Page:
Wednesday, November 19, 2014

Keystone XL Pipeline bill narrowly defeated in Senate; GOP expects bill to pass in 2015

The Democratic-led Senate narrowly defeated a bill that would have approved construction of the controversial Keystone XL Pipeline, but Republicans pledge to continue the fight when the GOP gains control of the Senate in 2015, Ashley Parker and Coral Davenport report for The New York Times. The bill, which needed 60 votes to pass, lost by a count of 59 to 41, with all 45 Republicans voting in favor. Of the 14 Democrats who voted in favor of the bill, at least 10 will remain in office, while a Dec. 6 run-off will determine whether the bill's co-sponsor Sen. Mary L. Landrieu (D-La.) will return.

Recently elected Senate Majority Leader Sen. Mitch McConnell (R-K) "said that he would immediately bring up a Keystone bill when the new Senate convenes," Parker and Davenport writes. Sen. Lisa Murkowski (R-Alaska) who is poised to replace Landrieu as head of the Senate Energy Committee, told the Times, “For so many good reasons, we’ll be back with this after the first of the year. And I believe that the momentum we’ve gained means we’ll see progress and see this bill passed.” (NYT map)

If the bill had passed, President Obama "was widely expected to veto it, a power he has used only three times during his six years in office," Timothy Gardner and Susan Cornwell report for Reuters. "Obama raised new questions about the project during a trip to Asia late last week, saying it would not lower gas prices for U.S. drivers but would allow Canada to 'pump their oil, send it through our land, down to the Gulf, where it will be sold everywhere else.'"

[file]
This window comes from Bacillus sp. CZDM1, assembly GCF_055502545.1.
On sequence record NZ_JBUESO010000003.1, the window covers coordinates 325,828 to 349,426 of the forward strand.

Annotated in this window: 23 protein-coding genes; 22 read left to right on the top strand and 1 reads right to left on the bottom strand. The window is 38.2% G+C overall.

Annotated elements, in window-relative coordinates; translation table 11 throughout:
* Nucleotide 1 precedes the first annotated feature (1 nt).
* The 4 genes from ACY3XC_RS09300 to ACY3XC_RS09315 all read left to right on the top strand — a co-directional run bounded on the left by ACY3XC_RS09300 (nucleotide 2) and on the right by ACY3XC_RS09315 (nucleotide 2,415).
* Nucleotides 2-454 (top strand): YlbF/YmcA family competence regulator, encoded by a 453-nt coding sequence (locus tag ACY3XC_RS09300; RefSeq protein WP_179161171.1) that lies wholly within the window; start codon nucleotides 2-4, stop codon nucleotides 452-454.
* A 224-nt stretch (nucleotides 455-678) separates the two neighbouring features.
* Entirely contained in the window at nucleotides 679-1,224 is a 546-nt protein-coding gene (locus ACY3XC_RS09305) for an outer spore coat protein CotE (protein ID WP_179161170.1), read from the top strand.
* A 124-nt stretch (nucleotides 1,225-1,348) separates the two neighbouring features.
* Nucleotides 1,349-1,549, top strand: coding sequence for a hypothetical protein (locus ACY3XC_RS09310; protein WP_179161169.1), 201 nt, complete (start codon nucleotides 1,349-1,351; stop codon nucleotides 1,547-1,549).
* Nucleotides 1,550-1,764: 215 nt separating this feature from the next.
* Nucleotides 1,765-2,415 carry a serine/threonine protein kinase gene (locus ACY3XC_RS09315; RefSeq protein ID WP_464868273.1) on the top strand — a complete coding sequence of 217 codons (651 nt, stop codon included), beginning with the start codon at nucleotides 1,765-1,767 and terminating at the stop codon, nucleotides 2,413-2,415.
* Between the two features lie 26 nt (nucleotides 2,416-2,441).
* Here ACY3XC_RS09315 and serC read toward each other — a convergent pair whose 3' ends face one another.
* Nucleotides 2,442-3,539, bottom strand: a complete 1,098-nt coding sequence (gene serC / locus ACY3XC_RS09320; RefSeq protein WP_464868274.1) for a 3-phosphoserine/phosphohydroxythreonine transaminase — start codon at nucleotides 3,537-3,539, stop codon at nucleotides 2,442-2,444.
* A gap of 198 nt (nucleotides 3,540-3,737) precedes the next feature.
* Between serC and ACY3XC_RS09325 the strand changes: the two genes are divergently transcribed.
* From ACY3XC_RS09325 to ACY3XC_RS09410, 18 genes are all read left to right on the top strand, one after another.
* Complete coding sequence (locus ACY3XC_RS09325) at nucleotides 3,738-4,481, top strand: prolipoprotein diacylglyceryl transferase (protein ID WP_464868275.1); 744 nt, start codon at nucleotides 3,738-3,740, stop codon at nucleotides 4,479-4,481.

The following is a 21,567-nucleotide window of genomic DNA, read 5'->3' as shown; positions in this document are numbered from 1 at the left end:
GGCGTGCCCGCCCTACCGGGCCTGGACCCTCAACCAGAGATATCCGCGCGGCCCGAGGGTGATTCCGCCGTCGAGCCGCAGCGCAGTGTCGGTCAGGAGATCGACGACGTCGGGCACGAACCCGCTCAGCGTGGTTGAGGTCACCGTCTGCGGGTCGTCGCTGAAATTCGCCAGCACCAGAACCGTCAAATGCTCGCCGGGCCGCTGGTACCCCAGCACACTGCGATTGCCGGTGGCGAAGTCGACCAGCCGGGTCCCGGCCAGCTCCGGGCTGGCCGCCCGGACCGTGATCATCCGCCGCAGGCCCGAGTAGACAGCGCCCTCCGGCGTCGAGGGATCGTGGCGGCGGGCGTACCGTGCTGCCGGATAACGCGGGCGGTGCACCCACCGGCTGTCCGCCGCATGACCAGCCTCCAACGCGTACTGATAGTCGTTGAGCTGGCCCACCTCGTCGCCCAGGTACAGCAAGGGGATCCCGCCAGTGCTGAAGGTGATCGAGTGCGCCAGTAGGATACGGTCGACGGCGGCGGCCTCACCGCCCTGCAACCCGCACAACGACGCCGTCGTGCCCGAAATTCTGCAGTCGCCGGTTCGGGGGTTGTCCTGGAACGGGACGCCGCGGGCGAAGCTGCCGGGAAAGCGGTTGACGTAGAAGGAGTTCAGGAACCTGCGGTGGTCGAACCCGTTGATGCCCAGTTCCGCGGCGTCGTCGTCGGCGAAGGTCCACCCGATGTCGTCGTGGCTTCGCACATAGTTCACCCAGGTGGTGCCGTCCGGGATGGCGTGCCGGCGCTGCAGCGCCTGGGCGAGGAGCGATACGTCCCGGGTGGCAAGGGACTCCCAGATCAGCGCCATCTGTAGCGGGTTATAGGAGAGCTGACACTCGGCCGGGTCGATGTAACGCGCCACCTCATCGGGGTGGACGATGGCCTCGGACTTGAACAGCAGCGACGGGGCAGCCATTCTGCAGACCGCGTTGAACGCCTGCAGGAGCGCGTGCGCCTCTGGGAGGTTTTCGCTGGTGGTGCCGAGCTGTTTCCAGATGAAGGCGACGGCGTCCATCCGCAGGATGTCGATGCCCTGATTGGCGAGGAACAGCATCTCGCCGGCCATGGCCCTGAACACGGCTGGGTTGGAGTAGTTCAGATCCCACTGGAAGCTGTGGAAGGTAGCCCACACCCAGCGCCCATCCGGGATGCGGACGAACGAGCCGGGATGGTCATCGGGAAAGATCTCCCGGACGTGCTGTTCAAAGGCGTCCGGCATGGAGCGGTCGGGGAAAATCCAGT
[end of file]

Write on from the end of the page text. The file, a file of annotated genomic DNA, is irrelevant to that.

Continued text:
But Senate Republicans predicted that the bill would have at least 63 supporters next year and would be able to reach the 67 votes necessary to avoid presidential veto, Gardner and Cornwell write.

Sen. John Thune (R-SD) "said the property tax revenue that will come in from building the pipeline will help sustain rural counties and school districts and potentially alleviate transportation snafus that are hurting farmers in his home state" and will create 40,000 jobs, reports Agri-Pulse, a Washington newsletter. Opponents say the project "would increase pollution and pose a threat to environmentally sensitive lands" by transporting 800,000 barrels of oil each day from Alberta to Nebraska. Agri-Pulse is subscription only, but a free trial is available by clicking here.

Democratic Senators who voted in favor of the pipeline are: Sens. Mark Begich (D-Alaska), Michael Bennet (D-Colo.), Tom Carper (D-Del.), Bob Casey (D-Pa.), Joe Donnelly (D-Ind.), Kay Hagan (D-N.C.), Heidi Heitkamp (D-N.D.), Landrieu, Joe Manchin (D-W.Va.), Claire McCaskill (D-Mo.), Mark Pryor (D-Ark.), Jon Tester (D-Mont.), John Walsh (D-Mont.) and Mark Warner (D-Va.).

No comments: